A collaborative Cleveland Clinic–Mayo Clinic team of researchers has shown for the first time that patients with advanced prostate cancer are more likely to die earlier of their disease if they carry a specific testosterone-related genetic abnormality. The findings, published by Hearn et al in The Lancet Oncology,1 suggest that a specific, inherited polymorphism, or inherited genetic change, in the HSD3B1 gene renders standard therapy for metastatic prostate cancer less effective. The researchers anticipate that these findings will lead to a simple blood test to detect the presence of the polymorphism, personalizing cancer treatment and indicating which patients may need more aggressive treatment.
Nima Sharifi, MD
The team, led by Cleveland Clinic’s Nima Sharifi, MD, studied three groups of men at the Cleveland Clinic and the Mayo Clinic who were treated with androgen-deprivation therapy, the standard of care for treatment of metastatic prostate cancer. Although the treatment is widely successful for many patients, eventually prostate tumors are able to circumvent androgen-deprivation therapy, and patients become resistant to the treatment because the tumors make their own androgens.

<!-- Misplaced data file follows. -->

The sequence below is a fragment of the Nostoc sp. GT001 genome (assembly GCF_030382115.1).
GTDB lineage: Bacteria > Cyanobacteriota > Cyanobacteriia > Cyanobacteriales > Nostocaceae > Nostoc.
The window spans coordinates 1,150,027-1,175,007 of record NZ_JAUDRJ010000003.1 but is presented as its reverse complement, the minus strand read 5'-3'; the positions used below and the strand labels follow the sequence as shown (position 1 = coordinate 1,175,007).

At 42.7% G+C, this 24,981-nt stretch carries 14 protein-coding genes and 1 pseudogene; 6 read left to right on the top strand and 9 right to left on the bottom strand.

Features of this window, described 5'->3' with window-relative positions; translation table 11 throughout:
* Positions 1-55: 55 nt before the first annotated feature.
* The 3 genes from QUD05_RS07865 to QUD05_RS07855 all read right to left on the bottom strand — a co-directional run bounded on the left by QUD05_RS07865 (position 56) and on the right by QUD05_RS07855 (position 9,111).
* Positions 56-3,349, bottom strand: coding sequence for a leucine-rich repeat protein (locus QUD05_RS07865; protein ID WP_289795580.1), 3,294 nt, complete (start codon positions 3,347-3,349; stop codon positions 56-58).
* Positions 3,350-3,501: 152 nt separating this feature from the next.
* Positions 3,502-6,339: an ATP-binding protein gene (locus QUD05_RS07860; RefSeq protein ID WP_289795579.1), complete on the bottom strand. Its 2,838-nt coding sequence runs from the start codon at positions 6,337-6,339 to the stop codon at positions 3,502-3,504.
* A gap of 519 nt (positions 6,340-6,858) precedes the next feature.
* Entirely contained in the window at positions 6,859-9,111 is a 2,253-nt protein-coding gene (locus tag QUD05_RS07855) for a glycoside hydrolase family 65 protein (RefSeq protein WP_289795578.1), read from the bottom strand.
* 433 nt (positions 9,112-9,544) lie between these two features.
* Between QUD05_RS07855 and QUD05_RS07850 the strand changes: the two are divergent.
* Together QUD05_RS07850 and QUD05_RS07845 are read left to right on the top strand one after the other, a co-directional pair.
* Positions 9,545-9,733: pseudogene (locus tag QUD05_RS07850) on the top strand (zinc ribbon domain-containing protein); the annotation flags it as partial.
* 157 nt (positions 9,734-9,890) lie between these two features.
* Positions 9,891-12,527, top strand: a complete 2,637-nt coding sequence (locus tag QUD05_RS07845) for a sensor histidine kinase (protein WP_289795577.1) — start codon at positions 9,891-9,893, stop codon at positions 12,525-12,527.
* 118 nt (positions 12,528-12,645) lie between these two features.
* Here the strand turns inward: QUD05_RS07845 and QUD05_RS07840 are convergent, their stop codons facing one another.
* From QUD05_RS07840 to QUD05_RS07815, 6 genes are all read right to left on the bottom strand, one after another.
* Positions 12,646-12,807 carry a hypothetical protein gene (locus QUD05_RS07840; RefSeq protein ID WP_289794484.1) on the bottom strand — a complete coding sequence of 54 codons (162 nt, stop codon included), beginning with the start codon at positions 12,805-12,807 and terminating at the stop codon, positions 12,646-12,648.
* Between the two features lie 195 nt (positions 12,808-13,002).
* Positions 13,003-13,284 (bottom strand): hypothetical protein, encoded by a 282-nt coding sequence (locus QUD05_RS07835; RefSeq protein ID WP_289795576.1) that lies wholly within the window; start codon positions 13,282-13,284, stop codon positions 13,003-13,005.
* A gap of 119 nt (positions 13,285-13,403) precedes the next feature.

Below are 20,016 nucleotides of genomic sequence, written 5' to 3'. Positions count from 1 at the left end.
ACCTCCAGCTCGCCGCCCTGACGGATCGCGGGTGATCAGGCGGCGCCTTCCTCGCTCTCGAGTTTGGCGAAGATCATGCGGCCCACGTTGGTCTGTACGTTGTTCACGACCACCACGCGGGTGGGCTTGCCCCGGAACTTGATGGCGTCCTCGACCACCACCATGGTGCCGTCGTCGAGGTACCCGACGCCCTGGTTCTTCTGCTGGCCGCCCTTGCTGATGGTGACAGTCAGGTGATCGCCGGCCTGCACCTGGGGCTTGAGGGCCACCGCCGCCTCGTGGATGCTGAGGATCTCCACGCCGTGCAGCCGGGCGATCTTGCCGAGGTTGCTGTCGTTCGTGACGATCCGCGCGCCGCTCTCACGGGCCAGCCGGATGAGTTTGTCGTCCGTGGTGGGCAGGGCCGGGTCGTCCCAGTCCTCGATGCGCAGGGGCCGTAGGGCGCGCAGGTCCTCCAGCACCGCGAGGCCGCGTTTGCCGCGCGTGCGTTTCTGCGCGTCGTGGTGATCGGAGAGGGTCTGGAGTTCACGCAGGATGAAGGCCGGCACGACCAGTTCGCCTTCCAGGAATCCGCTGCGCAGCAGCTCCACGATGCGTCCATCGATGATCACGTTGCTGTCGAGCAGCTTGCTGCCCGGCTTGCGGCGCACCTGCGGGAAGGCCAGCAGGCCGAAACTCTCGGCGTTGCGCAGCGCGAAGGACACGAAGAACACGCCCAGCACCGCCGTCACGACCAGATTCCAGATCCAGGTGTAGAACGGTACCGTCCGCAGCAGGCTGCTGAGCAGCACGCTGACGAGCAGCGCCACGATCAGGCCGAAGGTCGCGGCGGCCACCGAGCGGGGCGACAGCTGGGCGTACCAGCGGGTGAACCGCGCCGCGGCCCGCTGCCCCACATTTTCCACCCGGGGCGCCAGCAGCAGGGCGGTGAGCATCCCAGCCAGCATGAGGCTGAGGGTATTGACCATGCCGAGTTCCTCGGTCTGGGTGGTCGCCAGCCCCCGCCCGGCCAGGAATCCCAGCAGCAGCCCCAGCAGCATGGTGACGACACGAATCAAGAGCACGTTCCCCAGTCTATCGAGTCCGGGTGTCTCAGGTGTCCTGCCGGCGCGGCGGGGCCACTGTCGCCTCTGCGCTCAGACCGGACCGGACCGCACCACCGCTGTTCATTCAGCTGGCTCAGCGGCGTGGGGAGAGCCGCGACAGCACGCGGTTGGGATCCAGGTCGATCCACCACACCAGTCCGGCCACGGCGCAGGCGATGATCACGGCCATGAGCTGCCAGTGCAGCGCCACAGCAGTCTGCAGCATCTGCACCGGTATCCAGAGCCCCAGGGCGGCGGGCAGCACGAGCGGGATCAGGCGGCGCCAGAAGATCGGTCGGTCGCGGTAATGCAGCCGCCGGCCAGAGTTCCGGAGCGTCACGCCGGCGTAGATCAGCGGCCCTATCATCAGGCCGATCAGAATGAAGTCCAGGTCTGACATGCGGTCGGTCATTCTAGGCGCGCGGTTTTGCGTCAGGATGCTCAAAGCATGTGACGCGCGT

In 2013, Dr. Sharifi discovered this resistance is caused by a single-nucleotide polymorphism in the HSD3B1 gene, which encodes an enzyme that is crucial to the androgen-synthesis process. The altered enzyme enables prostate cancer cells to generate more of their own androgens when treated with androgen-deprivation therapy, enhancing the cancer’s ability to flourish and spread.
In the current study, Dr. Sharifi and colleagues sequenced the HSD3B1 gene in 443 men in 3 different cohorts who had undergone androgen-deprivation therapy and recorded their outcomes. They found a strong correlation between the presence of the single-nucleotide polymorphism HSD3B1 (1245C) and poorer survival (progression-free, distant metastasis–free, and overall survival).
In addition, they found that patients who had inherited two copies of the gene with the polymorphism (homozygotes) fared much worse than those who had only inherited one allele (heterozygotes), suggesting the extra copy of the polymorphism may lead to increased rogue-androgen synthesis.
These results confirm the researchers’ previous mechanistic findings about HSD3B1 (1245C) and suggest that the polymorphism is a strong predictor of which patients will develop resistance to androgen-deprivation therapy. “A simple blood test could allow us to personalize therapy by telling us which patients need to be treated more aggressively, such as with more intensive hormonal therapy,” said Dr. Sharifi. “On the contrary, patients with metastatic cancer who do not carry the polymorphism may fare better with androgen-deprivation therapy alone.” ■
Disclosure: For full disclosures of the study authors, visit www.thelancet.com.
1. Hearn JW, AbuAli G, Reichard CA, et al: HSD3B1 and resistance to androgen-deprivation therapy in prostate cancer: A retrospective, multicohort study. Lancet Oncol. August 26, 2016 (early release online).